By Michael Kroll, CPA and Larry DiPasquale, CPA, MST
The Tax Cuts and Jobs Acts has been a popular topic this year where the focus has been mainly on tax cuts. However, there is a lot more to the new tax law than just tax cuts. There are new provisions providing significant tax benefits for investments in so-called Opportunity Zones and below are the details you need to know.
Distressed Area Investment
The idea behind the Opportunity Zones program is to create tax incentives for investments targeted at some of the nation’s most needy census tracts. By definition, these “opportunity zones” consist of communities where at least 20 percent of the residents are living below the poverty level, or 80 percent have incomes below that of the area median income.
Qualifying investments in those communities can be commercial projects, new industry, multi-family housing and other ventures that might spruce up neighborhoods, create jobs and help bring about economic rebirth.
In the state of New Jersey, 169 census tracts were designated for the program. You can check out an interactive map of those statewide Opportunity Zones here.
How the Program Works
Opportunity Zones present investors with a way to defer federal taxation on gains from the sale of property for as long as eight years, and even avoid taxation altogether on gains recognized on the future sale of your investment in the various Opportunity Zones funds that will be set up as part of the new tax law.
You’ll have 180 days following the sale of property that generates the gain to make the decision to invest in an Opportunity Zone fund. From that point, you can defer taxation on that gain to as late as December 31, 2026, or when your interest in the fund is sold, whichever comes first.
You’ll also benefit by receiving a reduction in the gain on the sale of your investment in the fund equal to 10 percent of the gain deferred on the original sale of property. To do so, you must maintain an investment in the fund for five years and a reduction in the gain equal to 15 percent of the gain deferred after seven years. After a full ten years, your investment will benefit from a permanent exclusion of gain on the sale of your investment in the fund and thereby avoid federal taxation altogether on the build-up in value of your fund investment.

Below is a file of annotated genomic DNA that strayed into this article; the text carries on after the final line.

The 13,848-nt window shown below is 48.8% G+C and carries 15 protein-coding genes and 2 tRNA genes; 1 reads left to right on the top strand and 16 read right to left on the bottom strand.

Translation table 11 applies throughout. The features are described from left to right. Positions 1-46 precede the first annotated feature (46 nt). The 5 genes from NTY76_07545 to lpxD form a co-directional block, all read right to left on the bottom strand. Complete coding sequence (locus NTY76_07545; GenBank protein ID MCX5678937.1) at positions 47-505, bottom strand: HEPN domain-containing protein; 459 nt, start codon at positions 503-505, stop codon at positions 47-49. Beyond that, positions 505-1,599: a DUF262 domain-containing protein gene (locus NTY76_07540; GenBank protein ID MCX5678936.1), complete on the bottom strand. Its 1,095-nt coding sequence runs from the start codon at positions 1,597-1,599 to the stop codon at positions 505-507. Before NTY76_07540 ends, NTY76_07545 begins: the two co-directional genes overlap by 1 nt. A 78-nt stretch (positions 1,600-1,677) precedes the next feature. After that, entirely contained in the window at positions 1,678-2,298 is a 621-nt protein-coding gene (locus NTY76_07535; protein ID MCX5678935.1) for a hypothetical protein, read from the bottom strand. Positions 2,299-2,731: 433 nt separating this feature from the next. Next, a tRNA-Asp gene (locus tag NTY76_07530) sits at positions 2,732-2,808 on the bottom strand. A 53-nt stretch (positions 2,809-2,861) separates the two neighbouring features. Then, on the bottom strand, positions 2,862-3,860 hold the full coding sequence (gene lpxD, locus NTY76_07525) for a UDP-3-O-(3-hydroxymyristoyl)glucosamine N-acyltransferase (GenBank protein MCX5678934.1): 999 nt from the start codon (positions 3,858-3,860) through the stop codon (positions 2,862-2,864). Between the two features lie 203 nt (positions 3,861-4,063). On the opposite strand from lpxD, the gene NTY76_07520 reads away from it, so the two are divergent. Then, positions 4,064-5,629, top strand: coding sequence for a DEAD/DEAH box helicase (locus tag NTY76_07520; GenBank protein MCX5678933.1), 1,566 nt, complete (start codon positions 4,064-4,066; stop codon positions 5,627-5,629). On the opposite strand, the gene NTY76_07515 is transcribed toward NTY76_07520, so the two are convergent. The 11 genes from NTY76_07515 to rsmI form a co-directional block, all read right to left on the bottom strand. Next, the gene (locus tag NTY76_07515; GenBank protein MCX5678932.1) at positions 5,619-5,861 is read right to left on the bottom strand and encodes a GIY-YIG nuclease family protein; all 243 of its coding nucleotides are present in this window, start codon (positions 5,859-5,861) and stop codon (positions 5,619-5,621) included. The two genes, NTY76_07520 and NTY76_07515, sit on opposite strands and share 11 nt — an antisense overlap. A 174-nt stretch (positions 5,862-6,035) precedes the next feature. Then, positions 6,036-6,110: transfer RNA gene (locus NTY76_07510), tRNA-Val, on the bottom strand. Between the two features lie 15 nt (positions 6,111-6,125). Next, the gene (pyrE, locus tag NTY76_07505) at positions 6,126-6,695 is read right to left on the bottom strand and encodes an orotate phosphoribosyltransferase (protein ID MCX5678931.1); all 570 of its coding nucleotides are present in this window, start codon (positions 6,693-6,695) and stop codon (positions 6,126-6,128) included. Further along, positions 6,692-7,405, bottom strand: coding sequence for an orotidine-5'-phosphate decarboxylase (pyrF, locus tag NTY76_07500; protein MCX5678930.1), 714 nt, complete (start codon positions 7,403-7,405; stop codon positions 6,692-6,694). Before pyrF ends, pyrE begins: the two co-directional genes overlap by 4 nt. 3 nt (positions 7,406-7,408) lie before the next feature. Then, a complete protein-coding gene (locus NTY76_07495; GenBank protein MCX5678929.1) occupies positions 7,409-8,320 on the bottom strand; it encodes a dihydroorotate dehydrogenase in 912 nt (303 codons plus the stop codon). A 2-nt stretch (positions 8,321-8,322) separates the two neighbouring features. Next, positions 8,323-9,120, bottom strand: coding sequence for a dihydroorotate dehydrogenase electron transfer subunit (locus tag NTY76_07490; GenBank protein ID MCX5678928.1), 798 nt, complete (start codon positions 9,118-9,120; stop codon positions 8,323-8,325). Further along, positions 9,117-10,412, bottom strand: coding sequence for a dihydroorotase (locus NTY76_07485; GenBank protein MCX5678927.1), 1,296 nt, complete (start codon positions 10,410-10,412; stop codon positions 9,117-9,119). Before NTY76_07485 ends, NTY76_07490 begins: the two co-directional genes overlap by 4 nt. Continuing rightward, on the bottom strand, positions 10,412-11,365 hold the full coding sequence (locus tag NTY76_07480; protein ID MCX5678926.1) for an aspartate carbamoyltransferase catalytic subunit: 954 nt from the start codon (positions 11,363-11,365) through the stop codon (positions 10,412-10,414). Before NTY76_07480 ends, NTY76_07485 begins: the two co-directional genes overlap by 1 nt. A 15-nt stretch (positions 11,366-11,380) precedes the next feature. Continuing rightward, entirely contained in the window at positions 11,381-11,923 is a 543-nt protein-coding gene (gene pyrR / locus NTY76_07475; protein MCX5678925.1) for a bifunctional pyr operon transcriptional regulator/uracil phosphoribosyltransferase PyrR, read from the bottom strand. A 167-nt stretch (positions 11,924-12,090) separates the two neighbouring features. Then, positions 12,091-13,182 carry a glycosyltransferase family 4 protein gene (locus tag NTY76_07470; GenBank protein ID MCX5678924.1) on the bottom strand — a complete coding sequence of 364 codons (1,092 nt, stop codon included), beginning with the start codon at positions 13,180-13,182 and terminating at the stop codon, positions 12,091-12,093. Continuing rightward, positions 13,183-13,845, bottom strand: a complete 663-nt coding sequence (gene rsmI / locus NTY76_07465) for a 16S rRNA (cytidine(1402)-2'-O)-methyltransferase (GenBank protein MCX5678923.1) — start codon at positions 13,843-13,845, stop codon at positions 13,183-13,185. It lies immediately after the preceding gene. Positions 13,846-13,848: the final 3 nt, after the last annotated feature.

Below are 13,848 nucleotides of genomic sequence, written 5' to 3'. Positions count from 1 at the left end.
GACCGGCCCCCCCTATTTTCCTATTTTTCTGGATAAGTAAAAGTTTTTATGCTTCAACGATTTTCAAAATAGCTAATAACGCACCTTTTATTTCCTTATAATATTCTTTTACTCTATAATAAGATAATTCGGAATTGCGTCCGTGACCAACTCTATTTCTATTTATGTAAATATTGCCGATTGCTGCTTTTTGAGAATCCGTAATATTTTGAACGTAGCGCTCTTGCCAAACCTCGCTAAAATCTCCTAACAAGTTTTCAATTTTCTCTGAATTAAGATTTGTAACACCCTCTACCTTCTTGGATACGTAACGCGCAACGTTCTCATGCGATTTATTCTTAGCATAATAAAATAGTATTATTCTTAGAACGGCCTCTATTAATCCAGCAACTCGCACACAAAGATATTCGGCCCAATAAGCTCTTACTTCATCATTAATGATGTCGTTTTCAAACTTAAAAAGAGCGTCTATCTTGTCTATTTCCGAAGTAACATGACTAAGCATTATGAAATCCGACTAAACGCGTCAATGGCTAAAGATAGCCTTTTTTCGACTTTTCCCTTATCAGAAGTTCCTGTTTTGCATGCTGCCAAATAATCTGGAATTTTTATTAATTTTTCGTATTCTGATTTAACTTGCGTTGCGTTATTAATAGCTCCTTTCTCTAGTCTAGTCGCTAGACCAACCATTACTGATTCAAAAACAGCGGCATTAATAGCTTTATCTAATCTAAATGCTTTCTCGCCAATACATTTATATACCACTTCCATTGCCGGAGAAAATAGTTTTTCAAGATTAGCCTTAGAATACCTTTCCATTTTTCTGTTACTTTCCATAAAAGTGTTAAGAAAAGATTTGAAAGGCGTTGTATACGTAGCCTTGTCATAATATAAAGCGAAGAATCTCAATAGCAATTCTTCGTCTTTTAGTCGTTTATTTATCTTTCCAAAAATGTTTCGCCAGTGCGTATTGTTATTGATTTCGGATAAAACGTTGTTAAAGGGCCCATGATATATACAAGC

It’s important to note that this permanent gain exclusion is only with respect to the build-up in value of your investment in the fund and not with respect to your gain on the original sale of property, which you used to invest in the fund. It bears repeating that you will eventually be taxed on the original sale of the property the earlier of the sale of the fund or December 31, 2026.
This program was only signed into law in the last few days of 2017, so there are still some details to be worked out and there are few if any funds in actual existence. Despite being in the very early stages of this new law, venture capital firms, hedge funds, community development entities, private equity firms and other groups are already hard at work establishing qualifying funds.
They should be. One bipartisan public policy organization, the Economic Innovation Group, estimated that there was some $6 trillion in corporate and personal funding available and eligible for such a program. If even a fracture of that liquidity actually goes into Qualified Opportunity Funds, it could mean tens of billions of dollars in new tax-friendly investment opportunity.
Michael Kroll, CPA is a manager, and Larry DiPasquale, CPA, MST is a tax supervisor at Wiss & Company LLP. They serve clients in real estate, construction, engineering and other fields. You can contact them at MKroll@wiss.com or LDiPasquale@wiss.com, or by calling (973) 994-9400.